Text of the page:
I'd say yes. The differential fluid is often overlooked by oil change technicians, even though it's something that should be topped off periodically.
It probably would cost more than that to repair it once it wears out.
Axle Housing Assembly
Removal & Installation
- Lift the vehicle.
- Drain the lubricant from the rear axle housing.
- Remove the rear axle assembly from the vehicle.
- Remove the brake caliper brackets from the rear hubs.
- Remove the rear cover and gasket from the rear axle housing.
- Remove the rear axle shafts from the vehicle.
- Remove the rear differential assembly from the vehicle.
- Remove the brake backing plates from the rear hubs.
- Remove the rear drive pinion shaft yoke and seal from the drive pinion.
- Remove the drive pinion from the rear axle housing.
- Install the drive pinion into the rear axle housing.
- Install the rear drive pinion shaft yoke and seal onto the drive pinion.
- Install the rear differential assembly into the vehicle.
- Adjust the differential side bearing preload and the backlash.
- Perform a gear tooth contact pattern check.
- Install the brake backing plates onto the rear hubs.
- Install the rear axle shafts into the vehicle.
- Install the rear cover and gasket onto the rear axle housing.
- Install the brake caliper brackets onto the rear hubs.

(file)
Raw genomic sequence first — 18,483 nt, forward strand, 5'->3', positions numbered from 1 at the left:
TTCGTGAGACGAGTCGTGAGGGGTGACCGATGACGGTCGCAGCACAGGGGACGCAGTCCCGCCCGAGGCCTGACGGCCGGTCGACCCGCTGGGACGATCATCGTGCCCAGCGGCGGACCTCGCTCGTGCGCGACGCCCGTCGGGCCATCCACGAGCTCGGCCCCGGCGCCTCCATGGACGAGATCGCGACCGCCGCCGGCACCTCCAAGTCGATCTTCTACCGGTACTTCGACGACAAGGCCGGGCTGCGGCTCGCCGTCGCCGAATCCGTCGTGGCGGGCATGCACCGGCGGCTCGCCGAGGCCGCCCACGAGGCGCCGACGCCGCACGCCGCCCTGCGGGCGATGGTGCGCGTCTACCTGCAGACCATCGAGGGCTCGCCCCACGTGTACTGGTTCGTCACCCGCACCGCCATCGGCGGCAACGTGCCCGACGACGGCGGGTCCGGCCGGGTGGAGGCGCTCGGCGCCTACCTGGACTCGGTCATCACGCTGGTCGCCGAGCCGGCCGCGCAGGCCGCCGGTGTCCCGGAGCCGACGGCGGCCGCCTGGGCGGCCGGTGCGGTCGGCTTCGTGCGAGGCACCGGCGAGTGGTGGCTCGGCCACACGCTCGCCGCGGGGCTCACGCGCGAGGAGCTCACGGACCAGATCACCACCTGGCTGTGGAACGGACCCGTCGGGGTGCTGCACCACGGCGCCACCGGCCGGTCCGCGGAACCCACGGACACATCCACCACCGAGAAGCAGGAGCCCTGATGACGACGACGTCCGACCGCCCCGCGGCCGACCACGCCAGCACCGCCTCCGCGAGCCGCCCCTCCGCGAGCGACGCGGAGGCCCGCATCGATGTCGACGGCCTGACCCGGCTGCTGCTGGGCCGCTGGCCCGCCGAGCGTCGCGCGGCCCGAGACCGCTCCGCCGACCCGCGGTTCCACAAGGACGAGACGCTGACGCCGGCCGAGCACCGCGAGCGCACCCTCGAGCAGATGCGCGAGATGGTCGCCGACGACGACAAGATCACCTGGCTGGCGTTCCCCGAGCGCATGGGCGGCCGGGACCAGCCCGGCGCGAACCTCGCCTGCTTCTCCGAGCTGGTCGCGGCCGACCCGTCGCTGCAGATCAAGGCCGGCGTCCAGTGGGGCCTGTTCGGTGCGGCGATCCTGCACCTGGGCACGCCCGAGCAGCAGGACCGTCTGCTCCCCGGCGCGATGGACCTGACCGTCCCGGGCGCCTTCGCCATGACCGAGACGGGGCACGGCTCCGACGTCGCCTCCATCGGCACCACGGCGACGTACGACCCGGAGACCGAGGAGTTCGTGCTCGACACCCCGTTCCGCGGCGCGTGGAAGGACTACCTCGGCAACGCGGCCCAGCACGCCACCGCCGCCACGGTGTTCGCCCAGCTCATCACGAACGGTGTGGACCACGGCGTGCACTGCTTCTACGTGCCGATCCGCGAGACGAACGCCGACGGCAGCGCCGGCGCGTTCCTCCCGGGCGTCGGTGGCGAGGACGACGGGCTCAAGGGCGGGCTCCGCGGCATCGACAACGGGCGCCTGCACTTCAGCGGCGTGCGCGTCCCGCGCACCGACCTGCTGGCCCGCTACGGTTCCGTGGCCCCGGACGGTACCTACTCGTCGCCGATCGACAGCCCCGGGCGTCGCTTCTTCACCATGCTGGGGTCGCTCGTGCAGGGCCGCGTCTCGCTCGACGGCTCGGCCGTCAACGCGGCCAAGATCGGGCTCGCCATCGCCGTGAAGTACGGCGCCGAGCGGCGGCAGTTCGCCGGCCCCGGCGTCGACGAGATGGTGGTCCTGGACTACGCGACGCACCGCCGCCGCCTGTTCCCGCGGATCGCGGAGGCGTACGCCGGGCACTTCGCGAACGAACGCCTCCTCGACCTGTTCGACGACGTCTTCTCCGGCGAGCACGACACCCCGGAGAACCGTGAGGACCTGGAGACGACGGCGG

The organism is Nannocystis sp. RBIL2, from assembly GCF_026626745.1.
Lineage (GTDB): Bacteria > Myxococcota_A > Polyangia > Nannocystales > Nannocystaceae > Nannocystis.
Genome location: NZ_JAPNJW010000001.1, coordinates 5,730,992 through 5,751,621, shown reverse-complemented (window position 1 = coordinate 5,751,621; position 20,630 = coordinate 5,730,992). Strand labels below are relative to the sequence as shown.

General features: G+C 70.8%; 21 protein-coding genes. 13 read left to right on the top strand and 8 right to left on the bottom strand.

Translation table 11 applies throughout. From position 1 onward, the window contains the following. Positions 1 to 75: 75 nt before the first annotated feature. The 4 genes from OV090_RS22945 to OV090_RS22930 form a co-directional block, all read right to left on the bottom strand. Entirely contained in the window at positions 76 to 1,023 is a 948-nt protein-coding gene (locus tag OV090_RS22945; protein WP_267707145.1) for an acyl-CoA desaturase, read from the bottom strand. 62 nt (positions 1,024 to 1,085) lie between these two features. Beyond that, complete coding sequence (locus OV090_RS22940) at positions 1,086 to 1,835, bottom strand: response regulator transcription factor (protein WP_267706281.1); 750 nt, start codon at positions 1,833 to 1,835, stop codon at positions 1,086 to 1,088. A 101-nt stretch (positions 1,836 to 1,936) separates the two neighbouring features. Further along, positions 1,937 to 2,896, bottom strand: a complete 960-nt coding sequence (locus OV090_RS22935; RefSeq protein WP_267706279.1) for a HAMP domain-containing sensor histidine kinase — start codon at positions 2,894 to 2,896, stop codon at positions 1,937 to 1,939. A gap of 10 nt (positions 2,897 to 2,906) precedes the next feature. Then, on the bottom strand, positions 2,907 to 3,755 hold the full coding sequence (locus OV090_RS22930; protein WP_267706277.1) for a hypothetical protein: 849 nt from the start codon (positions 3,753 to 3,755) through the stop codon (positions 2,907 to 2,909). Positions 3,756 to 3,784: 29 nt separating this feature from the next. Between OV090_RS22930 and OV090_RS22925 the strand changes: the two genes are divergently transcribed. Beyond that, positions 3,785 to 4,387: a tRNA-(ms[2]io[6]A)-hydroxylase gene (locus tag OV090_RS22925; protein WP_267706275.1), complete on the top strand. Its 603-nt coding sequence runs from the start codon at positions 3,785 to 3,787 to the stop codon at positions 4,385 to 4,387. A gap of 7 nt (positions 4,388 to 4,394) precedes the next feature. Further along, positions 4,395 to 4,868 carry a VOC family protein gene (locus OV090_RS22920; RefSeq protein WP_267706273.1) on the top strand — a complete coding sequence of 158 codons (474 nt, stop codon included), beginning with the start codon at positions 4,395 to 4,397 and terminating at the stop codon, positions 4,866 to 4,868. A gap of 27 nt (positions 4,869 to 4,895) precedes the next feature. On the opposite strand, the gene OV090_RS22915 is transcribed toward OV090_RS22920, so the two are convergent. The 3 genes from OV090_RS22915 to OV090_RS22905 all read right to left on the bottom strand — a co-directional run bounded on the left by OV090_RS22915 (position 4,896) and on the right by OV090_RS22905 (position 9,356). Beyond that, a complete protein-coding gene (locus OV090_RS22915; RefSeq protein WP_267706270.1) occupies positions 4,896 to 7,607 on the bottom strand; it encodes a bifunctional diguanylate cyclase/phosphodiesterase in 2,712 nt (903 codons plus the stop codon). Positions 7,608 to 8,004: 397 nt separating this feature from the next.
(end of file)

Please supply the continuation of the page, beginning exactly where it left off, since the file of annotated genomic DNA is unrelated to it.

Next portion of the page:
- Install the rear axle assembly into the vehicle.
- Refill the lubricant in the rear axle housing.
- Lower the vehicle.
I think that changing the fluid would take about an hour, and depending on the garage, and the labor rate, that they might elect to take the rear cover off of the differential, and drain it that way and replace the fluid once it was put back on. He could inspect the gears while the cover was off and tell you how bad it was.'
Do you hear any clunking or gear mesh noises from the rear when putting it in gear or running the vehicle?
Some mechanics would simply top off the fluid and wait until it wears out, which could be several thousand miles in the future.
Use gear oil for it of the recommended viscosity in the service manual.
Generally thicker than motor oil.
So, adding fluid would cost only the amount of the fluid plus some labor.
A bottle of fluid might cost $9.99 or so depending on where you get it.
You might be able to do this yourself if you crawl under there, remove the fill plug at the top, and just add gear oil. If there isn't enough room you might drive it up on some ramps and then crawl under there.